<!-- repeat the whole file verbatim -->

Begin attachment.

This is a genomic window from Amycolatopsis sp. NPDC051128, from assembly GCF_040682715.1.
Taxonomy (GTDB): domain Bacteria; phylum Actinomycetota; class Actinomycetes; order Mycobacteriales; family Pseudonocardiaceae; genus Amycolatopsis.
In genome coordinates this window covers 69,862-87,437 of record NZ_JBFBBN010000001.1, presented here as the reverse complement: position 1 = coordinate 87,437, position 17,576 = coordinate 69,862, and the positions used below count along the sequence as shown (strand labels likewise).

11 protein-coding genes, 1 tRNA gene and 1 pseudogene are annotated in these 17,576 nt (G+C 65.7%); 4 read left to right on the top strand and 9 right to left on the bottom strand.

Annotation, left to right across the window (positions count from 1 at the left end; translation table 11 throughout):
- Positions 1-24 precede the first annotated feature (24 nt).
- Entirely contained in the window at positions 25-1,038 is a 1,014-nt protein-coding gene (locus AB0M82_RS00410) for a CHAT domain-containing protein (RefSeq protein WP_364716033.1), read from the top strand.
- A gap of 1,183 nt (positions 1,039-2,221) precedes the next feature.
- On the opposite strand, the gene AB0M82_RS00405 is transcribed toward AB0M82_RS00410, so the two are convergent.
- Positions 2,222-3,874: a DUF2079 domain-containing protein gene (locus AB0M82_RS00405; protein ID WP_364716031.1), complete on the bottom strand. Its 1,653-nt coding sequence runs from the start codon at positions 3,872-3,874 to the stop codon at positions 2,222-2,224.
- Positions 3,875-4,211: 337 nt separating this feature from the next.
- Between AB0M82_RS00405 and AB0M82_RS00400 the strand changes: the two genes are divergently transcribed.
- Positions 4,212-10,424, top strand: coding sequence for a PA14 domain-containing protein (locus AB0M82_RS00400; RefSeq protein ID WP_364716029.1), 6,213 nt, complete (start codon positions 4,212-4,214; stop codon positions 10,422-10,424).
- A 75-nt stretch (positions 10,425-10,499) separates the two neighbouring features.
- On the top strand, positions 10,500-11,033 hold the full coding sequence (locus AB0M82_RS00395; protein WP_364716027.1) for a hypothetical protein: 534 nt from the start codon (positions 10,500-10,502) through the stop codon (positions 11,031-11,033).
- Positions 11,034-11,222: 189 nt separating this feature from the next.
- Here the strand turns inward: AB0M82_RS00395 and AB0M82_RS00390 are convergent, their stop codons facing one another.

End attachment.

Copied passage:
This is a genomic window from Amycolatopsis sp. NPDC051128, from assembly GCF_040682715.1.
Taxonomy (GTDB): domain Bacteria; phylum Actinomycetota; class Actinomycetes; order Mycobacteriales; family Pseudonocardiaceae; genus Amycolatopsis.
In genome coordinates this window covers 69,862-87,437 of record NZ_JBFBBN010000001.1, presented here as the reverse complement: position 1 = coordinate 87,437, position 17,576 = coordinate 69,862, and the positions used below count along the sequence as shown (strand labels likewise).

11 protein-coding genes, 1 tRNA gene and 1 pseudogene are annotated in these 17,576 nt (G+C 65.7%); 4 read left to right on the top strand and 9 right to left on the bottom strand.

Annotation, left to right across the window (positions count from 1 at the left end; translation table 11 throughout):
- Positions 1-24 precede the first annotated feature (24 nt).
- Entirely contained in the window at positions 25-1,038 is a 1,014-nt protein-coding gene (locus AB0M82_RS00410) for a CHAT domain-containing protein (RefSeq protein WP_364716033.1), read from the top strand.
- A gap of 1,183 nt (positions 1,039-2,221) precedes the next feature.
- On the opposite strand, the gene AB0M82_RS00405 is transcribed toward AB0M82_RS00410, so the two are convergent.
- Positions 2,222-3,874: a DUF2079 domain-containing protein gene (locus AB0M82_RS00405; protein ID WP_364716031.1), complete on the bottom strand. Its 1,653-nt coding sequence runs from the start codon at positions 3,872-3,874 to the stop codon at positions 2,222-2,224.
- Positions 3,875-4,211: 337 nt separating this feature from the next.
- Between AB0M82_RS00405 and AB0M82_RS00400 the strand changes: the two genes are divergently transcribed.
- Positions 4,212-10,424, top strand: coding sequence for a PA14 domain-containing protein (locus AB0M82_RS00400; RefSeq protein ID WP_364716029.1), 6,213 nt, complete (start codon positions 4,212-4,214; stop codon positions 10,422-10,424).
- A 75-nt stretch (positions 10,425-10,499) separates the two neighbouring features.
- On the top strand, positions 10,500-11,033 hold the full coding sequence (locus AB0M82_RS00395; protein WP_364716027.1) for a hypothetical protein: 534 nt from the start codon (positions 10,500-10,502) through the stop codon (positions 11,031-11,033).
- Positions 11,034-11,222: 189 nt separating this feature from the next.
- Here the strand turns inward: AB0M82_RS00395 and AB0M82_RS00390 are convergent, their stop codons facing one another.